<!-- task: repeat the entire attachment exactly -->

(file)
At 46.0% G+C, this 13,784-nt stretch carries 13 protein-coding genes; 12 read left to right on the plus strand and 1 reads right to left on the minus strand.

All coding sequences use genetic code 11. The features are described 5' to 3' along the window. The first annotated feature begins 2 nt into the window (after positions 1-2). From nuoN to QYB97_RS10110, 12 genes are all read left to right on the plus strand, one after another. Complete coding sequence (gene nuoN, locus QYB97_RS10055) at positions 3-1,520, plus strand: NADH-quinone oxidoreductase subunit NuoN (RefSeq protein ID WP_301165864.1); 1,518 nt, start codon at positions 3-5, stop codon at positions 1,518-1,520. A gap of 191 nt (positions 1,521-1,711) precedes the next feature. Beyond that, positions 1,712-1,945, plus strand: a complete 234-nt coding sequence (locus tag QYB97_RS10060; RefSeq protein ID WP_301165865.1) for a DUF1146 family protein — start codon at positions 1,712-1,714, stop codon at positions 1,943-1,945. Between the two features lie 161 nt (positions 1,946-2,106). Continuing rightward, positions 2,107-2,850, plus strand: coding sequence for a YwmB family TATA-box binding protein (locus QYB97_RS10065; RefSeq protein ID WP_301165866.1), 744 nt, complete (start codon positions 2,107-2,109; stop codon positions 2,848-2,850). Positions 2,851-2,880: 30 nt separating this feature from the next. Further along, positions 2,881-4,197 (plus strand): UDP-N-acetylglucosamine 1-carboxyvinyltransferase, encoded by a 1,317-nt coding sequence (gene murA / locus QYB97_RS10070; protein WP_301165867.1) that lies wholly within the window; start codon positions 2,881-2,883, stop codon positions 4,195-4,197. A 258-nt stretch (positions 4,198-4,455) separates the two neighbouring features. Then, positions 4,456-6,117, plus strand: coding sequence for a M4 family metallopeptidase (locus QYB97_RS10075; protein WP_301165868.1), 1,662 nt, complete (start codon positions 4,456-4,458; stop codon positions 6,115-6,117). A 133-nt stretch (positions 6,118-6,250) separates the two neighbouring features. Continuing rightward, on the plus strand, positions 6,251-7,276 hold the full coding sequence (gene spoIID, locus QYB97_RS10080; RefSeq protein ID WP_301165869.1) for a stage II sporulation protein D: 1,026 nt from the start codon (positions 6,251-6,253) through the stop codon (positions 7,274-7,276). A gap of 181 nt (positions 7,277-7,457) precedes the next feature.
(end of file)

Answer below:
At 46.0% G+C, this 13,784-nt stretch carries 13 protein-coding genes; 12 read left to right on the plus strand and 1 reads right to left on the minus strand.

All coding sequences use genetic code 11. The features are described 5' to 3' along the window. The first annotated feature begins 2 nt into the window (after positions 1-2). From nuoN to QYB97_RS10110, 12 genes are all read left to right on the plus strand, one after another. Complete coding sequence (gene nuoN, locus QYB97_RS10055) at positions 3-1,520, plus strand: NADH-quinone oxidoreductase subunit NuoN (RefSeq protein ID WP_301165864.1); 1,518 nt, start codon at positions 3-5, stop codon at positions 1,518-1,520. A gap of 191 nt (positions 1,521-1,711) precedes the next feature. Beyond that, positions 1,712-1,945, plus strand: a complete 234-nt coding sequence (locus tag QYB97_RS10060; RefSeq protein ID WP_301165865.1) for a DUF1146 family protein — start codon at positions 1,712-1,714, stop codon at positions 1,943-1,945. Between the two features lie 161 nt (positions 1,946-2,106). Continuing rightward, positions 2,107-2,850, plus strand: coding sequence for a YwmB family TATA-box binding protein (locus QYB97_RS10065; RefSeq protein ID WP_301165866.1), 744 nt, complete (start codon positions 2,107-2,109; stop codon positions 2,848-2,850). Positions 2,851-2,880: 30 nt separating this feature from the next. Further along, positions 2,881-4,197 (plus strand): UDP-N-acetylglucosamine 1-carboxyvinyltransferase, encoded by a 1,317-nt coding sequence (gene murA / locus QYB97_RS10070; protein WP_301165867.1) that lies wholly within the window; start codon positions 2,881-2,883, stop codon positions 4,195-4,197. A 258-nt stretch (positions 4,198-4,455) separates the two neighbouring features. Then, positions 4,456-6,117, plus strand: coding sequence for a M4 family metallopeptidase (locus QYB97_RS10075; protein WP_301165868.1), 1,662 nt, complete (start codon positions 4,456-4,458; stop codon positions 6,115-6,117). A 133-nt stretch (positions 6,118-6,250) separates the two neighbouring features. Continuing rightward, on the plus strand, positions 6,251-7,276 hold the full coding sequence (gene spoIID, locus QYB97_RS10080; RefSeq protein ID WP_301165869.1) for a stage II sporulation protein D: 1,026 nt from the start codon (positions 6,251-6,253) through the stop codon (positions 7,274-7,276). A gap of 181 nt (positions 7,277-7,457) precedes the next feature.